A CONTROVERSIAL 26-storey skyscraper project planned for Torrevieja faces the threat of prosecution from the Ministry of Ecological Transition, with residents likely footing the compensation bill.

The incumbent city council rejected a request on Friday from the group to annul the agreement allowing the construction of two tower blocks in Doña Sinforosa Park, right on the sea-front overlooking the marina.

Sinforosa Baraka Towers
TWIN TOWERS OF TORREVIEJA: Image from Baraka Group

But with environmental ‘coastal laws’ being broken, the Baraka Group project may still be prosecuted by the ministry.

If so, it is reported that the council will have to pay millions of euros in compensation to the developer out of public funds.

Mayor Eduardo Dolón approved the plans in December 2021, after two rounds of public consultation. 

However, the technical secretary general of the Coastal Service, Jacobo Martín, insists that the project represents, “a clear architectural screen with an environmental impact contrary to the defence of a public area.”

Jardin De Dona Sinforosa Torrevieja 4
CONTROVERSIAL SITE: Doña Sinforosa gardens
IMAGE: Torrevieja.com

He also reminded the council that the environmental reports are binding, contrary to what Torrevieja authorities are insisting.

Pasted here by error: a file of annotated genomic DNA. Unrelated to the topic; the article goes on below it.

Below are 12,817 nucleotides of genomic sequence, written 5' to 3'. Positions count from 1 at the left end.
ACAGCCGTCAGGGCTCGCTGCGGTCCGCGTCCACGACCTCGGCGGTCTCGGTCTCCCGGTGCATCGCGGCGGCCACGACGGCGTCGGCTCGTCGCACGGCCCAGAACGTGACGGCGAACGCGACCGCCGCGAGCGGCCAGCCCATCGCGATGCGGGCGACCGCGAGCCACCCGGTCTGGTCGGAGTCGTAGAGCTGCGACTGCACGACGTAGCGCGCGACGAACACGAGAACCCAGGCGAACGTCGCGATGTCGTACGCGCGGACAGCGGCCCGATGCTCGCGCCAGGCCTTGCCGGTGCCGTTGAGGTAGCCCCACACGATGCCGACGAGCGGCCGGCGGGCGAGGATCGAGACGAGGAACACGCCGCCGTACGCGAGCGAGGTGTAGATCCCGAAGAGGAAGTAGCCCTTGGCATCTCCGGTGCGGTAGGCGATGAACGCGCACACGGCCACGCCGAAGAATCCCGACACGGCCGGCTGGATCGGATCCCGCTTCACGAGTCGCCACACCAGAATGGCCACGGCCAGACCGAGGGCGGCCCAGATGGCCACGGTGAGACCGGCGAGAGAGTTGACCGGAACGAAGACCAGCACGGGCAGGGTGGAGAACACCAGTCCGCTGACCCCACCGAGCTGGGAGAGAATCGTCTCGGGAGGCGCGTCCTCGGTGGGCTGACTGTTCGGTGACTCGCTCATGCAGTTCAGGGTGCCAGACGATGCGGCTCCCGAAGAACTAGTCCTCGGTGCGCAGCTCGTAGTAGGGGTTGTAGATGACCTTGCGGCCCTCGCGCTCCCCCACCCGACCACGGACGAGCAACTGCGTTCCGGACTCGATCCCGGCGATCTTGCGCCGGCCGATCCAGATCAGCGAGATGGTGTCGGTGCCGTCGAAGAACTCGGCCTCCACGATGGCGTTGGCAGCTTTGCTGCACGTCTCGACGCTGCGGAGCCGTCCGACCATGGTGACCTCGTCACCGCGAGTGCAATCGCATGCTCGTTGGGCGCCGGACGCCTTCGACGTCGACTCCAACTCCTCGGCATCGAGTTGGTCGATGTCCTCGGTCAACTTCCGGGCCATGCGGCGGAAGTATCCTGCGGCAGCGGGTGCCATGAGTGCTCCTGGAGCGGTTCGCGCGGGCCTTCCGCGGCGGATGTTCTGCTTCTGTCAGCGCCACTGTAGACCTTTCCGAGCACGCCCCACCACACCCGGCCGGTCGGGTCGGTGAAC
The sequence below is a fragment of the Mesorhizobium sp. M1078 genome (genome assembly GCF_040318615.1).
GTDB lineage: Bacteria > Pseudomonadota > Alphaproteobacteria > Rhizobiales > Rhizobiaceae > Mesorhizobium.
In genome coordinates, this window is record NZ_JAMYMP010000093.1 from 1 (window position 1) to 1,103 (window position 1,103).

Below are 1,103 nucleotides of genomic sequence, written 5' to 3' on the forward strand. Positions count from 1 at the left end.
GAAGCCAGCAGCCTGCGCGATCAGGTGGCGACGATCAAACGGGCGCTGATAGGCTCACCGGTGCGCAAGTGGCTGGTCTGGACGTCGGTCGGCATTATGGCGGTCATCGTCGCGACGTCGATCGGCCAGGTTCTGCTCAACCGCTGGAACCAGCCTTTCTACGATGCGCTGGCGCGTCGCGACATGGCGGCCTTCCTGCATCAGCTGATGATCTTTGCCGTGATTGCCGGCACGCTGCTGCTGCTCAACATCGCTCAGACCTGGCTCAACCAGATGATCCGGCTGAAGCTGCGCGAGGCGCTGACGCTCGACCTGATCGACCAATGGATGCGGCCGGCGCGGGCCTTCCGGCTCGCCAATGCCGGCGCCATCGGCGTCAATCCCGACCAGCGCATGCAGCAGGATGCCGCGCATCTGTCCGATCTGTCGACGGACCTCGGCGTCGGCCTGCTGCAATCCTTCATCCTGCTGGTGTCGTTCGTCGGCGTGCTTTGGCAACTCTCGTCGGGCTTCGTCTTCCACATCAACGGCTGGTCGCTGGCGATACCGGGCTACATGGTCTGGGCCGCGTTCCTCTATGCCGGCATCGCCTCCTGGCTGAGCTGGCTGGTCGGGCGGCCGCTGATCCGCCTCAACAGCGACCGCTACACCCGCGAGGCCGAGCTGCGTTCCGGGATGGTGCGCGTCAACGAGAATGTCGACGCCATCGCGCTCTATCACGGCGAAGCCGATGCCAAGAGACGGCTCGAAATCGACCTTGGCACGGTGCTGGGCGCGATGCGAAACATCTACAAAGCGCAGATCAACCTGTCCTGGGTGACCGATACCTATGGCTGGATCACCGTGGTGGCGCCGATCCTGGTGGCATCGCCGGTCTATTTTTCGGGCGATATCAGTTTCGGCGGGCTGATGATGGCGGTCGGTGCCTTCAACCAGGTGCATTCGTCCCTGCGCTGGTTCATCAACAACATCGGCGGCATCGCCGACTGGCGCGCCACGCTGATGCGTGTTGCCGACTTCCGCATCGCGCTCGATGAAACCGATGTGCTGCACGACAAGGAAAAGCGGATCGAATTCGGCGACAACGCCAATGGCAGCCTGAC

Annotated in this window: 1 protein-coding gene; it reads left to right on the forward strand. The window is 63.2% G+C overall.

Left-wing opposition parties claim that coastal building should not exceed seven storeys, but Dolón countered with the fact that the project had been validated by their own party during their tenure in power between 2015 and 2019.

Arguments and counterarguments continued with some referring to regional laws passed as far back as 1988, allowing for such coastal developments.

Opposition parties criticised Dolón for going back over forty years to try and justify the towers, which they claim will lead to the “destruction” of Doña Sinforosa’s gardens.

The mayor did assure those at Friday’s plenary session that catalogued trees will be preserved, but it’s not clear whether all eucalyptus trees have been recorded.

If it transpires that Torrevieja has granted a building licence and the Coastal Service wins the appeal in court, the developer will have no choice but to claim millions of euros in compensation from the City Council.

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